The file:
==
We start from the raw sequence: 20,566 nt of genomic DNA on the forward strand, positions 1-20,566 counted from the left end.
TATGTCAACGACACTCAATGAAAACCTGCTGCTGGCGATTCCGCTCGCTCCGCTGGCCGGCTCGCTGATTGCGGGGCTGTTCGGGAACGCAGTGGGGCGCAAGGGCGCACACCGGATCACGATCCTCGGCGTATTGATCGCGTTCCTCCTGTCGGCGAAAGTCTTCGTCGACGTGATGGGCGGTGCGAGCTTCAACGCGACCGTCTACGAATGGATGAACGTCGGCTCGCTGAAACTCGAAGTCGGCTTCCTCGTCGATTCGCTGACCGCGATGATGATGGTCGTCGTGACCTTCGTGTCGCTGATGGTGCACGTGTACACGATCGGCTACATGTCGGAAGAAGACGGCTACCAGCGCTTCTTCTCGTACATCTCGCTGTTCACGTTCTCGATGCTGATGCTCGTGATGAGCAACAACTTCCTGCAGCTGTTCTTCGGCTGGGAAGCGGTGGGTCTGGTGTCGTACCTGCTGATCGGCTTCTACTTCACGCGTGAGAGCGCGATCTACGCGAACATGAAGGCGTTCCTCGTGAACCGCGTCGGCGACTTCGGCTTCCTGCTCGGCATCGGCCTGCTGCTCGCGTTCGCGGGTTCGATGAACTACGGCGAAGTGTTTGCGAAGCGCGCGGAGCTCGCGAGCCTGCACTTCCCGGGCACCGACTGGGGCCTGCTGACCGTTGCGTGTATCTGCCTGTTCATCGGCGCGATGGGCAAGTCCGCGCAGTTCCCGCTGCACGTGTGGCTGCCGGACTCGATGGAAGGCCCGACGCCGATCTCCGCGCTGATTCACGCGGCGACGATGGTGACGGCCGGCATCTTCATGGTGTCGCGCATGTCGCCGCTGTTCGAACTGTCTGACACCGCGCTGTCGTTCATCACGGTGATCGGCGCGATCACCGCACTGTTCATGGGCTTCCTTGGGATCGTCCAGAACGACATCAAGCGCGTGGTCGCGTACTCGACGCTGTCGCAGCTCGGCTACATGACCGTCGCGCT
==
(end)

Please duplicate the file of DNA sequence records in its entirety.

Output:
We start from the raw sequence: 20,566 nt of genomic DNA on the forward strand, positions 1-20,566 counted from the left end.
TATGTCAACGACACTCAATGAAAACCTGCTGCTGGCGATTCCGCTCGCTCCGCTGGCCGGCTCGCTGATTGCGGGGCTGTTCGGGAACGCAGTGGGGCGCAAGGGCGCACACCGGATCACGATCCTCGGCGTATTGATCGCGTTCCTCCTGTCGGCGAAAGTCTTCGTCGACGTGATGGGCGGTGCGAGCTTCAACGCGACCGTCTACGAATGGATGAACGTCGGCTCGCTGAAACTCGAAGTCGGCTTCCTCGTCGATTCGCTGACCGCGATGATGATGGTCGTCGTGACCTTCGTGTCGCTGATGGTGCACGTGTACACGATCGGCTACATGTCGGAAGAAGACGGCTACCAGCGCTTCTTCTCGTACATCTCGCTGTTCACGTTCTCGATGCTGATGCTCGTGATGAGCAACAACTTCCTGCAGCTGTTCTTCGGCTGGGAAGCGGTGGGTCTGGTGTCGTACCTGCTGATCGGCTTCTACTTCACGCGTGAGAGCGCGATCTACGCGAACATGAAGGCGTTCCTCGTGAACCGCGTCGGCGACTTCGGCTTCCTGCTCGGCATCGGCCTGCTGCTCGCGTTCGCGGGTTCGATGAACTACGGCGAAGTGTTTGCGAAGCGCGCGGAGCTCGCGAGCCTGCACTTCCCGGGCACCGACTGGGGCCTGCTGACCGTTGCGTGTATCTGCCTGTTCATCGGCGCGATGGGCAAGTCCGCGCAGTTCCCGCTGCACGTGTGGCTGCCGGACTCGATGGAAGGCCCGACGCCGATCTCCGCGCTGATTCACGCGGCGACGATGGTGACGGCCGGCATCTTCATGGTGTCGCGCATGTCGCCGCTGTTCGAACTGTCTGACACCGCGCTGTCGTTCATCACGGTGATCGGCGCGATCACCGCACTGTTCATGGGCTTCCTTGGGATCGTCCAGAACGACATCAAGCGCGTGGTCGCGTACTCGACGCTGTCGCAGCTCGGCTACATGACCGTCGCGCT